https://doi.org/10.7554/eLife.29648.003
Determining goal-directed saccade onset in blink-triggered eye movements.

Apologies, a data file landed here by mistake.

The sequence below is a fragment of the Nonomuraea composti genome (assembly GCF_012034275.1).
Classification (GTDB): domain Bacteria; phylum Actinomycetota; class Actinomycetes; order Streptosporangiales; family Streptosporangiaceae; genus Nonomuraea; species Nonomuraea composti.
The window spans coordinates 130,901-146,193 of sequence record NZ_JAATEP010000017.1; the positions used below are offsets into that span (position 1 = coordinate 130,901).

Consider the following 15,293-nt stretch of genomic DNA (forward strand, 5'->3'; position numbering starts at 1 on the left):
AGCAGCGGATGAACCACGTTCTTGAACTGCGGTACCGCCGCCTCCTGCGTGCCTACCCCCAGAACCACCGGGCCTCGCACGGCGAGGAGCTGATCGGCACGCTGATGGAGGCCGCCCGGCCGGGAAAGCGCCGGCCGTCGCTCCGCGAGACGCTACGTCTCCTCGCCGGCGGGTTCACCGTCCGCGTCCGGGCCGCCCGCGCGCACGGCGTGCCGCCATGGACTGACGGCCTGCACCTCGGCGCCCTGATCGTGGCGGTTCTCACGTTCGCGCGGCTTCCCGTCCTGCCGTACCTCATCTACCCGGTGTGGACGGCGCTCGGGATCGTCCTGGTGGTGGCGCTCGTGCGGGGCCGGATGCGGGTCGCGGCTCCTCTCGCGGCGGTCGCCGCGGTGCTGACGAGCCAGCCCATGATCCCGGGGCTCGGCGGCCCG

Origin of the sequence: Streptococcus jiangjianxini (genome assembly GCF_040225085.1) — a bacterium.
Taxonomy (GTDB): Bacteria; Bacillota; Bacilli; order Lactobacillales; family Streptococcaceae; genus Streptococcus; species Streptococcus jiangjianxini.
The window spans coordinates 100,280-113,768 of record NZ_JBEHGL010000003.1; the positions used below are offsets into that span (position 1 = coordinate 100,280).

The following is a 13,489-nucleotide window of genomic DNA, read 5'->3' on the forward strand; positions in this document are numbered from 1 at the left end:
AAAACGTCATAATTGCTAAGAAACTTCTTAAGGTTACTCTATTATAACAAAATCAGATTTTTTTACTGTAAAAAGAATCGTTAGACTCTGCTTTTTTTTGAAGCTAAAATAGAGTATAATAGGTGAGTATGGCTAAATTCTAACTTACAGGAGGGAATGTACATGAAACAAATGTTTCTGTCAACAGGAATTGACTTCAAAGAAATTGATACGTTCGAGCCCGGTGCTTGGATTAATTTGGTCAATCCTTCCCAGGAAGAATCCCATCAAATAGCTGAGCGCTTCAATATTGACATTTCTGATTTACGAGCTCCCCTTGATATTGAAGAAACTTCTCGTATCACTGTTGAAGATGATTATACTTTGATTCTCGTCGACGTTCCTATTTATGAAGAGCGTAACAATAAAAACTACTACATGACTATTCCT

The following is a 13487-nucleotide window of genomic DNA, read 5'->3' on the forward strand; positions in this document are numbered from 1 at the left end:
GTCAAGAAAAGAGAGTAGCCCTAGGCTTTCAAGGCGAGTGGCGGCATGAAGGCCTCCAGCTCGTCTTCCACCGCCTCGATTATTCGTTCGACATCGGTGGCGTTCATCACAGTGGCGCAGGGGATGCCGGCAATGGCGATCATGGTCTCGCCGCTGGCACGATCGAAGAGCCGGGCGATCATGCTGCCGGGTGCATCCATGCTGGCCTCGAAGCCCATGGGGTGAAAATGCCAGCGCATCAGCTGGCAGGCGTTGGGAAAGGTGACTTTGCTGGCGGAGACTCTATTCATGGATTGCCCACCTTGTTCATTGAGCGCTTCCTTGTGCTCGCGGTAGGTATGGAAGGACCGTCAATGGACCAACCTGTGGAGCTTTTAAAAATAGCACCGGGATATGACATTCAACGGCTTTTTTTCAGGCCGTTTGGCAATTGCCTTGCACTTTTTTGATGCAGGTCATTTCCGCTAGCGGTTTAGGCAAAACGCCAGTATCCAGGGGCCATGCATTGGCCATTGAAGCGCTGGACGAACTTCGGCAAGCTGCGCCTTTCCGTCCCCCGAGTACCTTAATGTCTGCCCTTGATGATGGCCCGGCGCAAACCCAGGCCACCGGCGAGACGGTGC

(a) Left column: horizontal (top row) and vertical (bottom row) eye velocity profiles during blink-related eye movements obtained during fixation (BREMs, thin gray traces) and three example blink-triggered saccadic eye movements (colored traces) from one session. The thick black trace in the middle of the BREM profiles is their mean and the two black traces above and below it are ±2.5 s.d. bounds. Saccade onset was determined to be the point where an individual velocity profile (colored traces) crossed the BREM bounds and stayed outside for 15 consecutive time points. This point was determined independently for the horizontal and vertical channels (colored circles corresponding to each trace in the two rows), and the earlier time point was taken as the onset of the overall movement (vertical colored lines). The dashed gray velocity profile that deviates from the BREM very close to movement onset (<5 ms) is shown to highlight a case where the saccade starts before being perturbed by the blink, and was not considered as a blink-triggered movement in this study. Right column: Spatial trajectories of the eye for the three example blink-triggered movements from the left column, with the corresponding saccade onset time points indicated by the circles. The trajectory of the BREM template is shown in black (for the sake of clarity, only the mean is shown). Note that the movements in this session were made to one of two possible targets on any given trial. (b) Distribution of goal-directed saccade onset times relative to overall movement onset for blink-triggered movements (n = 1615) across all sessions (n = 43). For the motor potential and accumulation rate analyses (Figures 45 and 7), we only considered movements where the blink-triggered saccade started at least 20 ms after overall movement onset (to the right of the vertical line). For the threshold analysis (Figure 6), we considered all blink-triggered movements.